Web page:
There are also major differences in human anatomy, specifically in the hip joint, which as you will see in the video below,  impacts how deep  someone can and should be squatting. When the spine goes into flexion and compression with heavy loads, that is where the danger zone is. 

Although the spine changes with training, the natural structure varies person to person. In other words, some people's spines are more stable, and others are more flexible.  As Dr. Mcgill says, the combination of yoga and powerlifting can be problematic. For powerlifting you want a a stiff spine to support heavy loads. For yoga, and many sports that require complex and varied  human movement (soccer perhaps), we want more range of motion from our spine.  I would venture to say that excessive heavy squatting and deadlifting creates stiff spines that has the potential to make some aspects of our movement just that, stiff.  

Finally, we must ask ourselves, how important is heavy lifting for speed and athleticism?  I will turn to Chis Beardsley, a master of reviewing research and making sense of it:  

"Strength gains are greater when training with heavy loads, even when hypertrophy or muscle growth is similar. This means that the ratio of strength-to-size (and possibly also specific tension) is increased more after heavy strength training, probably through multiple mechanisms, including:
  1. Increased neural drive
  2. Increased tendon stiffness
  3. Improvements in coordination
  4. Increased lateral force transmission
Although increased neural drive is believed to contribute to the greater gains in strength after training with heavy loads compared to after training with lighter loads, it is unlikely that this would benefit sprinting ability. 
This is because the changes in neural drive after explosive contraction and maximal (sustained) contraction strength training are very specific to the duration of the contraction performed (Tillin et al. 2012b; 2014; Balshaw et al. 2016). Thus, it is difficult to see how increases in neural drive achieved by heavy strength training could transfer effectively to high-velocity sprinting."

Heavy lifting will help with the first few steps of a sprint, and with jumping. After the first few steps and momentum is generated, the velocity is too high for the maximal strength to be utilized. However, the better the first few steps the greater the momentum, so it is not like we should just throw out all heavy lifting.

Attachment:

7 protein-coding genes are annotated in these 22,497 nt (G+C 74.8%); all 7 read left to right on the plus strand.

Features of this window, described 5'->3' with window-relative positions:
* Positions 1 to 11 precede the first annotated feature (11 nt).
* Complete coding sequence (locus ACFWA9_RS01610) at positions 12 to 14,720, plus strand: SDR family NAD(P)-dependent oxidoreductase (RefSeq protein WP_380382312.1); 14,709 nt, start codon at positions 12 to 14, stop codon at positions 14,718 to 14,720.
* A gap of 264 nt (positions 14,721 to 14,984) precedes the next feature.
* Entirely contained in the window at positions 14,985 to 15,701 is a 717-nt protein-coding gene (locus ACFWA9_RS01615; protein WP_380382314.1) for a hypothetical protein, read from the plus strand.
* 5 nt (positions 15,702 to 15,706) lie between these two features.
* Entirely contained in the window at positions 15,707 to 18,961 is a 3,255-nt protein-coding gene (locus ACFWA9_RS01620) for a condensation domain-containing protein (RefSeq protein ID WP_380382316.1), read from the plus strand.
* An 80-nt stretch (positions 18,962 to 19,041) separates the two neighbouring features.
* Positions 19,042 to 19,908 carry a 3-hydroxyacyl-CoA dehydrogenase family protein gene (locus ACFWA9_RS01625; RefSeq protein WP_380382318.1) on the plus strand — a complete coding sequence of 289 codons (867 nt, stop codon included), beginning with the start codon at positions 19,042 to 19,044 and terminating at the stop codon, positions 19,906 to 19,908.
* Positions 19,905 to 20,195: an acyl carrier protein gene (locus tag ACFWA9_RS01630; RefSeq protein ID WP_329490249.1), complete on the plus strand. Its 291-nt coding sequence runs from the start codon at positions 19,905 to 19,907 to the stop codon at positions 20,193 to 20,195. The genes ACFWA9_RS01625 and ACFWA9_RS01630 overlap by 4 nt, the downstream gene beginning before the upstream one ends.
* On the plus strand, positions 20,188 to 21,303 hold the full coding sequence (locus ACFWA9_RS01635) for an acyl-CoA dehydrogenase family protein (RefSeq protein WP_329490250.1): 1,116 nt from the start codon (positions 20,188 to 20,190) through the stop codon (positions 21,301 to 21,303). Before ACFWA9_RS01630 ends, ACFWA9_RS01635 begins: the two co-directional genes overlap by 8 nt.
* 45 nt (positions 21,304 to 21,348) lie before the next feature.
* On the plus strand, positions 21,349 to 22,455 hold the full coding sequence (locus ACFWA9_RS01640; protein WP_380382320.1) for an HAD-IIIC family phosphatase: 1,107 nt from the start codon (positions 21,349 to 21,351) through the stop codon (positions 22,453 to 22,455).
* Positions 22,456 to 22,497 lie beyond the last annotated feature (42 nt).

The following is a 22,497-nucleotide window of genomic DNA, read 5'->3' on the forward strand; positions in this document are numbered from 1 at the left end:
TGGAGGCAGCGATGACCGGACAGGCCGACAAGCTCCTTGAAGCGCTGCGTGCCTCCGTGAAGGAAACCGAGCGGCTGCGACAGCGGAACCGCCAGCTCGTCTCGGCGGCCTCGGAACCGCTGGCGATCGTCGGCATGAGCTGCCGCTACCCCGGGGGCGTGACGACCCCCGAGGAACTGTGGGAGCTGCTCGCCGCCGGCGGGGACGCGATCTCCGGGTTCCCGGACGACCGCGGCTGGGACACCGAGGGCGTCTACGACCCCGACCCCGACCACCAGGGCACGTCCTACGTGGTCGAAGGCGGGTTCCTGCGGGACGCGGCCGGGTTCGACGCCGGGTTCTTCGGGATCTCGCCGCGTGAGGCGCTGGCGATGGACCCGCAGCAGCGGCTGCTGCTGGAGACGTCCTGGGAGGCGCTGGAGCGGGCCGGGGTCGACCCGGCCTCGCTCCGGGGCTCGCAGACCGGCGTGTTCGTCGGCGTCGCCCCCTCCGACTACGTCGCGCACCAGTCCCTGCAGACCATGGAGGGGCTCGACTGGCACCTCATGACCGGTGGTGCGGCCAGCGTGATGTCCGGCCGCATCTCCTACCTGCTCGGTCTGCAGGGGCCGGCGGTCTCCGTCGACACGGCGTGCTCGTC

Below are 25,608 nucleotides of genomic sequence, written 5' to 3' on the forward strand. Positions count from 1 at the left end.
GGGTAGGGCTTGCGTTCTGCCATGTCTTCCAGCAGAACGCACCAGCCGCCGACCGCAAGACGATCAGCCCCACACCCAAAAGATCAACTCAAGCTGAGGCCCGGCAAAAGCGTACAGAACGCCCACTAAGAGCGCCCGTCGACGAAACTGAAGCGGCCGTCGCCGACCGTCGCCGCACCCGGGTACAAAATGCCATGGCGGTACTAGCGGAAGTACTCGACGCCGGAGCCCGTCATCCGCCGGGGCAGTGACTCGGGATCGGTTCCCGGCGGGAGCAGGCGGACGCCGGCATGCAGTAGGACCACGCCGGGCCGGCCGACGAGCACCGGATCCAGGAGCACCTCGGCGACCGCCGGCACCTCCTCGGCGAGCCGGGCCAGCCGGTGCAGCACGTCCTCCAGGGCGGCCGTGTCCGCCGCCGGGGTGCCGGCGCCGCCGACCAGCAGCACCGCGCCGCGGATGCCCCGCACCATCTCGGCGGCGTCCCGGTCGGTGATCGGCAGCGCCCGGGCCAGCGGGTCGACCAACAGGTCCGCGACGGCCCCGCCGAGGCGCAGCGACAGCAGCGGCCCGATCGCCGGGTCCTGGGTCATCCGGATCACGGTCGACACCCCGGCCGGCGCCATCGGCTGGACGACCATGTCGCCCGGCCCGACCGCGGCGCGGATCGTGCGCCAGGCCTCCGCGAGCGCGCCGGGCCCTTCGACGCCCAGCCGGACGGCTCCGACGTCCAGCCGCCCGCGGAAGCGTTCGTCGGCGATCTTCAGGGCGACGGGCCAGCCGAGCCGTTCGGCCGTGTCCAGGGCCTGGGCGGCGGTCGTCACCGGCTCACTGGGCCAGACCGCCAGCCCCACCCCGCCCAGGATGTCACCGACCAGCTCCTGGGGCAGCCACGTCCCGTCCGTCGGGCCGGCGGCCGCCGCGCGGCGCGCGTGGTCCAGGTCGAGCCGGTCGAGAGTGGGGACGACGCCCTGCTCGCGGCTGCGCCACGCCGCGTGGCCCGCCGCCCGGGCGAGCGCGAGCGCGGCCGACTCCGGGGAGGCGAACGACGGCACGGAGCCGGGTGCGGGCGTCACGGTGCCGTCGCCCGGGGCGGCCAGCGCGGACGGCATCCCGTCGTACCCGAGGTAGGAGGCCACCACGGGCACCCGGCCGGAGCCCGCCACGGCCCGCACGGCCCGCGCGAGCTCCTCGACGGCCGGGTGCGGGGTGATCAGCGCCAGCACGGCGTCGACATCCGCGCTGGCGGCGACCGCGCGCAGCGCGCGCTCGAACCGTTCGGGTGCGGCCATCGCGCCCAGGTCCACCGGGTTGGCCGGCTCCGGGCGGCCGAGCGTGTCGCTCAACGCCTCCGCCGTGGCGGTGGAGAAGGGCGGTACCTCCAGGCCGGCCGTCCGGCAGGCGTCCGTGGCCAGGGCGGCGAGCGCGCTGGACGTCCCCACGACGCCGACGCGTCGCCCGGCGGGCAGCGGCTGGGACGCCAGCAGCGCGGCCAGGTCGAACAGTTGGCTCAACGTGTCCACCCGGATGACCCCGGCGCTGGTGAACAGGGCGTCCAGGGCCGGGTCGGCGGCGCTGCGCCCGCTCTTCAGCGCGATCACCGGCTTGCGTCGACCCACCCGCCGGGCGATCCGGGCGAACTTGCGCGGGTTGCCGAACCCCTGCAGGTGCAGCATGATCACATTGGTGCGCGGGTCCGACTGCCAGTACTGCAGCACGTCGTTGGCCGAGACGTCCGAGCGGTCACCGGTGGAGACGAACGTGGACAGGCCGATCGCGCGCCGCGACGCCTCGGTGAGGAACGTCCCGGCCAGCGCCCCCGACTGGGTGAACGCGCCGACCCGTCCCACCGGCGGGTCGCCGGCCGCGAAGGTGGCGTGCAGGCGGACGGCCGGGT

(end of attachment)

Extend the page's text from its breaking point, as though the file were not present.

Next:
To summarize all of this:

1. Speed is cool

2. We don't have to get really low on squats to get faster and jump higher. In fact, we probably shouldn't. 

3. Not everyone should squat low anyways, and be mindful that the lower back is a limiting factor in squatting strength. Single leg versions are likely a better choice for both safety and transfer (less spine risk, more stabilizers involved so injury prevention is getting trained,  plus we do play on one leg at a time). 

4. Heavy lifting is only part of the speed equation, and many other qualities need to be trained as well.

Here is a sample program that makes sense of this stuff:

Two Day a Week  

  • Workout A (day 1)
    • Trap bar deadlift jump or jump squat with dumbbells 
    • Flywheel leg curl or Nor1dic curl 
    • Heavy sled towing
    • Rear Foot Elevated Split squats 


  • Workout B (day 2)
  • Depth jumps or hurdle hops
    • Heavy kettlebell swing or box jumps 
    • Explosive hip thrust
    • Single-leg eccentric back extension1
    • Resisted hip flexion

Three-day example strength training program:

  • Workout A (day 1)
    • Hurdle hops or depth jumps 
    • Flywheel leg curl
    • Heavy sled towing
    • Rear foot elevated split squat 
  • Workout B (day 2)
    • Trap bar deadlift jump or jump squats 
    • Explosive hip thrust
    • Single-leg eccentric back extension
    • Resisted hip flexion
  • Workout C (day 3)
    • Jump squat or step up jumps with light weights 
    • Single leg RDLs 
    • Nordic curl
    • Very heavy sled towing